Push Party –- TheaterLab

Push Party is the story of five black women who have gathered to celebrate one of them giving birth. Set in a community room of a Harlem apartment building, the piece is not for the faint of heart. In the lobby, there is a sign that warns the audience about the content, which includes: drugs, sexual assault- a miscarriage. fibroids, violence, graphic references, STIs and Interracial relationships. While it may sound like heavy going, the show flies by thanks to witty writing, a great set and a cast that performs as a true ensemble. It is not a laugh fest, but

Will “Suffs” Have Enough To Snuff Out The Competition This Season

    Suffragette!!!! Ohhhh!!! Ohhhhh!!! As Sir Paul McCartney once sang or thereabouts. “Suffs,” is the latest Broadway sensation nominated for 6 Tony Awards and executive produced by Hillary Clinton. “Suffs” transports audiences back to the heart of the suffragette movement in 1917. This bombastic and poignant musical, led by Shaina Taub, a multifaceted talent who wears many hats as the writer, composer, and star, shines a bright light on the historical journey of the courageous women fighting for the right to vote. In the spirit of Lin Manuel Miranda’s groundbreaking work with “Hamilton,” Taub showcases her brilliance, promising a masterpiece that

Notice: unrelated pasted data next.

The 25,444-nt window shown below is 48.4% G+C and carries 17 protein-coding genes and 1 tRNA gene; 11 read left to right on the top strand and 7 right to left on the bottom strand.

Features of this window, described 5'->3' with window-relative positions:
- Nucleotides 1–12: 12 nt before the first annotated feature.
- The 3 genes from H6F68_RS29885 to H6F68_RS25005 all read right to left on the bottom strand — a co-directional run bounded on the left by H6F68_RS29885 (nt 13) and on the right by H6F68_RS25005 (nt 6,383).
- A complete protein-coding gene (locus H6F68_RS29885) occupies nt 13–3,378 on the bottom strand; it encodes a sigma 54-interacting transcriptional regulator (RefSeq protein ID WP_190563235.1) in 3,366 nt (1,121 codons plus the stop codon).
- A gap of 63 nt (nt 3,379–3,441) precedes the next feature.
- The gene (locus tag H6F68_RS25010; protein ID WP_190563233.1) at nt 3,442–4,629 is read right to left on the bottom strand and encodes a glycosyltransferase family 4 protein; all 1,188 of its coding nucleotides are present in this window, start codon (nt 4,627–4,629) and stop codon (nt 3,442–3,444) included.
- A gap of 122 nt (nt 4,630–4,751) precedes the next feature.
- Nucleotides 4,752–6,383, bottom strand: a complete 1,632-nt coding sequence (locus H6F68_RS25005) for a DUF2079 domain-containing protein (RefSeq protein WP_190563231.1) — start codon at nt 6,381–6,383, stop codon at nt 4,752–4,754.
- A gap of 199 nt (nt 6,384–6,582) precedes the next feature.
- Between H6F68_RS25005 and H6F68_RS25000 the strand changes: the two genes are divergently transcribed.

Uncle Vanya: Tragically Funny

If Lincoln Center's revival of Anton Chekhov's Uncle Vanya feels both timely and timeless, we can thank playwright and actress Heidi Schreck for her smart adaptation of the 1898 classic. With no references to anything that would place the story in a particular time or place (money is referred to as dollars, people reference “calling” each other rather than “calling on” someone), the play becomes universal—and all the more poignant. In Schreck’s hands, the lengthy Russian names become Anglicized and more approachable for American audiences—Aleksandr is now Alexander and Yelena is Elena, for example. But Ivan is still affectionately called Vanya

Patriots: Absolute Power

Peter Morgan has written any number of excellent plays, movies and TV series about world leaders, from Richard Nixon to Idi Amin to Queen Elizabeth II. But Patriots, his latest piece directed by Rupert Goold and running through June 23 the Ethel Barrymore Theatre, does not carry the same weight as Frost/Nixon, The Last King of Scotland or The Audience (or The Queen, or The Crown for that matter). It’s not that the story doesn’t have grand ambitions, but Patriots does not quite reach its goals. The play follows Boris Berezovsky, a former mathematician whose love of numbers makes him a

The Great Gatsby Grants A Gratuitous Look At The On Going Wealth Gap

            The new musical adaptation of "The Great Gatsby" on Broadway seems to be in a race to outdo other shows that feature more rain than you can shake a stick at and more cars than Jerry Seinfeld could handle. Jay Gatsby, the self-made enigma and party king of West Egg, Long Island, is a man of insecurities hidden behind a facade of wealth, constantly teetering on the edge of exposure. Like all men.   In this dazzling Jazz Age production, Gatsby’s grand gestures to impress the high society, from showcasing his Oxford photo like a desperate salesman to transforming his neighbor Nick's